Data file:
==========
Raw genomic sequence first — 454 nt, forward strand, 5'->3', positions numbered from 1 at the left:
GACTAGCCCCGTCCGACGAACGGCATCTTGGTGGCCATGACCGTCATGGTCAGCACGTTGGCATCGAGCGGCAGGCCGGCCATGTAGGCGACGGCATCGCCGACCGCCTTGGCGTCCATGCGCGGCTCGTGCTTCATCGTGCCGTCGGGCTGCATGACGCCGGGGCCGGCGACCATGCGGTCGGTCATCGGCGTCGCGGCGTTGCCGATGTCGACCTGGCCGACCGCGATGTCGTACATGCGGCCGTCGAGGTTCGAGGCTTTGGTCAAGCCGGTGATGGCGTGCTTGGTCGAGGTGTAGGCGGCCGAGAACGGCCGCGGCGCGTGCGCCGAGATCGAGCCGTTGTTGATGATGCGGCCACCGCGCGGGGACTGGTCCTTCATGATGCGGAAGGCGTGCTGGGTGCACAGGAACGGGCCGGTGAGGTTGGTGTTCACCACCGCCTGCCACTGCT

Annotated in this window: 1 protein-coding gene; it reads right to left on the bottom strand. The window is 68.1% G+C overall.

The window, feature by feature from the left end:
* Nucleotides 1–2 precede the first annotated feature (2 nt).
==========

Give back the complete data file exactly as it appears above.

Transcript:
Raw genomic sequence first — 454 nt, forward strand, 5'->3', positions numbered from 1 at the left:
GACTAGCCCCGTCCGACGAACGGCATCTTGGTGGCCATGACCGTCATGGTCAGCACGTTGGCATCGAGCGGCAGGCCGGCCATGTAGGCGACGGCATCGCCGACCGCCTTGGCGTCCATGCGCGGCTCGTGCTTCATCGTGCCGTCGGGCTGCATGACGCCGGGGCCGGCGACCATGCGGTCGGTCATCGGCGTCGCGGCGTTGCCGATGTCGACCTGGCCGACCGCGATGTCGTACATGCGGCCGTCGAGGTTCGAGGCTTTGGTCAAGCCGGTGATGGCGTGCTTGGTCGAGGTGTAGGCGGCCGAGAACGGCCGCGGCGCGTGCGCCGAGATCGAGCCGTTGTTGATGATGCGGCCACCGCGCGGGGACTGGTCCTTCATGATGCGGAAGGCGTGCTGGGTGCACAGGAACGGGCCGGTGAGGTTGGTGTTCACCACCGCCTGCCACTGCT

Annotated in this window: 1 protein-coding gene; it reads right to left on the bottom strand. The window is 68.1% G+C overall.

The window, feature by feature from the left end:
* Nucleotides 1–2 precede the first annotated feature (2 nt).